The naming of names
My niece calls her computer “Gandalf.” Our daughter calls her Kindle “Lupin.” We named our Garmin GPS “Mabel.” And my first car was “George,” because the license plate letters, JRG, sounded a little like “George” when you tried to pronounce them. (It could have been Jorge, but George fit the car better.)
Naming inanimate objects is a very human trait, especially when those objects seem almost to have a personality at times. From ENIAC, one of the earliest computers, to Arthur C. Clarke’s homicidal computer HAL in 2001: A Space Odyssey, to IBM’s supercomputer/AI called Watson, people have given computers and other “smart” devices names. It personalizes the device or system, and maybe makes it seem a little friendlier or less intimidating. (Though that clearly didn’t work with HAL.) I’ve always wondered why the Star Trek computers didn’t have names or at least acronyms.
We’re a computer-heavy family, with a laptop per person and a server for our shared data, plus assorted Kindles and Fire tablets. Every device has a name. Well, they have to, to connect to the in-house network, but we would name them anyway. It’s also easier to say “Spock” than “the kitchen computer”—not to mention more fun.
But we’ve noticed something odd over the years. When we name a computer after a character in a book or movie, sometimes it begins to act like that character—or similar things happen to it. “Luna” became a bit flaky. “Harry” died and had to have its hard drive replaced, although like its namesake, it came back to life. (It did die a year or two later.) “Sirius” was prone to unexpectedly turning off or on—a bit of a rulebreaker, you might say.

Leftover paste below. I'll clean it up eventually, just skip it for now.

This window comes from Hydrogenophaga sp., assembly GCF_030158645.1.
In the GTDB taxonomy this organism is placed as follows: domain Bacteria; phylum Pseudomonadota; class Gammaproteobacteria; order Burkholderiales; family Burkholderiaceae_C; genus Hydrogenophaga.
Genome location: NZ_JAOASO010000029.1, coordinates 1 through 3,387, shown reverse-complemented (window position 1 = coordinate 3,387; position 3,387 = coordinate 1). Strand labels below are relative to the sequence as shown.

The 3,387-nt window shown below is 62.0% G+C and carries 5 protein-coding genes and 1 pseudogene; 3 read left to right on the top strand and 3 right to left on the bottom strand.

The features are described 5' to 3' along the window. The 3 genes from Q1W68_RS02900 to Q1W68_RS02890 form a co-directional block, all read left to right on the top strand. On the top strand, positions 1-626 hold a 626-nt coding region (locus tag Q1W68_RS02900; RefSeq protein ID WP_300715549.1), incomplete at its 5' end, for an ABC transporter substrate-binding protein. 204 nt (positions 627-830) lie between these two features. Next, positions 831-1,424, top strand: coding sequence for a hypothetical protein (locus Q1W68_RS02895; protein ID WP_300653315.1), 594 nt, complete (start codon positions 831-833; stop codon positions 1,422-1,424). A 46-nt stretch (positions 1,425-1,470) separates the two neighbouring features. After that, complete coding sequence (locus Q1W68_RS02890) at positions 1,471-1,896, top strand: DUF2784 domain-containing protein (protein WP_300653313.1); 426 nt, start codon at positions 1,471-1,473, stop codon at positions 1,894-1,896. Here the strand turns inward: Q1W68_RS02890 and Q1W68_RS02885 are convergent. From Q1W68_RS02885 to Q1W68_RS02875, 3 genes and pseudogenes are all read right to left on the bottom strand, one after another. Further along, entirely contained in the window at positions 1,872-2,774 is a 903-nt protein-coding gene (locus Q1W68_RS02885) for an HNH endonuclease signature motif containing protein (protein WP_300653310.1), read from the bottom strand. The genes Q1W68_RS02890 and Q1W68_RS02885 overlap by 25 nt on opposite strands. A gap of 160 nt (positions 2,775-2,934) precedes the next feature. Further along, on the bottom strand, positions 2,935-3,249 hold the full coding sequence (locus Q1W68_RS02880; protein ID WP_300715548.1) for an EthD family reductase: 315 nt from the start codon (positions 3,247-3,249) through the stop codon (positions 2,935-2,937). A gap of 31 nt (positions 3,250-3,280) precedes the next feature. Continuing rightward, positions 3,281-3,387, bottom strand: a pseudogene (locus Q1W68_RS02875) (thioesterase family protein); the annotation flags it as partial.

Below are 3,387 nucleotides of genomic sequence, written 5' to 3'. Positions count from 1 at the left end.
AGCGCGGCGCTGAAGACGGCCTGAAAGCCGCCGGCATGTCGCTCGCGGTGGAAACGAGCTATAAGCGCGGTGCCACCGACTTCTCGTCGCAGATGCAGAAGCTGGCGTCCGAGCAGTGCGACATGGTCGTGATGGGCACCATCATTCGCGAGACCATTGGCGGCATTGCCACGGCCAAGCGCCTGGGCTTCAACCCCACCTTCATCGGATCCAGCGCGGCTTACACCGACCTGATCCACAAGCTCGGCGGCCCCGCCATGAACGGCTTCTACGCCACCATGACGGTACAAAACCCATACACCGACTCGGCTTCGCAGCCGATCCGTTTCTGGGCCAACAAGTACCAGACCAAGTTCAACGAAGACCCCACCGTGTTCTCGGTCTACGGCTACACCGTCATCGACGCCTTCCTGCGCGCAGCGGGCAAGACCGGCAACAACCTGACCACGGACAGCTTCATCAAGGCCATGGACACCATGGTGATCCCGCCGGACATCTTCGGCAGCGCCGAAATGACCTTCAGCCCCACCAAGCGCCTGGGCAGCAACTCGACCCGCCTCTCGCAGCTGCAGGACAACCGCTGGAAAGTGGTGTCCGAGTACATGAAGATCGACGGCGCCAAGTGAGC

I don’t really believe that inanimate objects, even computers, are alive, or have feelings, or that they truly take on the traits of the character they’re named for. I’m sure it’s just coincidence. But we’ve decided never again to name anything after a character who dies, or has something horrible happen to them. So we won’t be naming future devices after Dobby, or Hedwig, or anybody in Game of Thrones.
Just in case.
Do you name your computers, devices, cars, or other inanimate objects? How do you choose a name?
Image source: geralt on Pixabay. CC0 Public Domain.